The Appalachian Mountain range is an iconic and historic place to hunt black bear using hounds. It was the first region of the country to use European hound stock for big game. It also holds some of North America’s best bear habitat. Roy Clark, 69, is a native Tennessean and has been running bears with hounds since he was a child. His father, Hugh L., and grandfather, Charlie, started hunting in the 1940s with Plott hounds they got from Plott breeder, Charles Gantte. From these original dogs, a strain called Clark’s Laurel Mountain Plotts emerged over the last 60-plus years. The rabbit hole of history and tradition goes deep when you’re in Tennessee bear hunting with hounds.
It’s not every day that you get a chance to run a mountain Grizzly with dogs, so when Bart Lancaster offered up his services for my spring Grizzly hunt with Primitive Outfitting, I couldn’t say no. I’d run mountain lions several times with dogs, but the idea of running a grizzly was just fascinating to me. Having said that, I wasn’t sure how the hell I’d be able to make it happen with a bow, but if I was about to do something crazy, I couldn’t pick a better couple of dudes like Bart and Jeff.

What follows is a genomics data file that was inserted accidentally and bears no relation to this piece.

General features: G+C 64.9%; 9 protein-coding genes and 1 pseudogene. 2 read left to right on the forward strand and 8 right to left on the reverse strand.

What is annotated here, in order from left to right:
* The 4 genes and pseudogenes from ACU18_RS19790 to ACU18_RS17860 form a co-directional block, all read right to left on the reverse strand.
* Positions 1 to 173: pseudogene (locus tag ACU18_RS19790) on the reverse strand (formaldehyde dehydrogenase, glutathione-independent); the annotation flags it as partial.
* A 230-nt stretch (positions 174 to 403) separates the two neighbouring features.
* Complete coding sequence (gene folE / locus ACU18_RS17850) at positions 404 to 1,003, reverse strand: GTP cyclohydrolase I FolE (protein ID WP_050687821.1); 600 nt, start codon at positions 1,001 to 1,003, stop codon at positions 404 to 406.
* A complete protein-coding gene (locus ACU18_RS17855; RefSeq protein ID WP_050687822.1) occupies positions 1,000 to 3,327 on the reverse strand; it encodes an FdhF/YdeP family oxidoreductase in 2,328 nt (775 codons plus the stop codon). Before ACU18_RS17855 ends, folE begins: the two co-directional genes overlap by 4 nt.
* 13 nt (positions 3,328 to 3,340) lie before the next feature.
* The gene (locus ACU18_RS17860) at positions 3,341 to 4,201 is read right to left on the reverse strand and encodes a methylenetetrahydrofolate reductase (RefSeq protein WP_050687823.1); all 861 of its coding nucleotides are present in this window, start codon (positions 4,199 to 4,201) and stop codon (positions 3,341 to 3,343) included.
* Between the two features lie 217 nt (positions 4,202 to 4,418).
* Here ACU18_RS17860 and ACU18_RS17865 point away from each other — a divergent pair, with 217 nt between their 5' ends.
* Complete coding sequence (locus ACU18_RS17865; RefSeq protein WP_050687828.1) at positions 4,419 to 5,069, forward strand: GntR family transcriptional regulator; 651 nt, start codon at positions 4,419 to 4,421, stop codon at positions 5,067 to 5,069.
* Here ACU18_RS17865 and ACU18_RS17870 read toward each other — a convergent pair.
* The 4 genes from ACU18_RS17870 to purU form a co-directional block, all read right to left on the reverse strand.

I became acquainted with a dog I had never known or seen in action. He had long been dead, tucked away somewhere in the red clay of Macon County, North Carolina. He was Crockett’s Leo, an astounding, multi-talented hunting dog if there ever was. Shaking a tree limb was his owner’s command to hunt squirrels. Showing him a hog track saying, “So-eee hog” constituted an order to go for pork. Simply pointing to bear sign and sic’ing him meant, “Old Boy, go get ‘im.”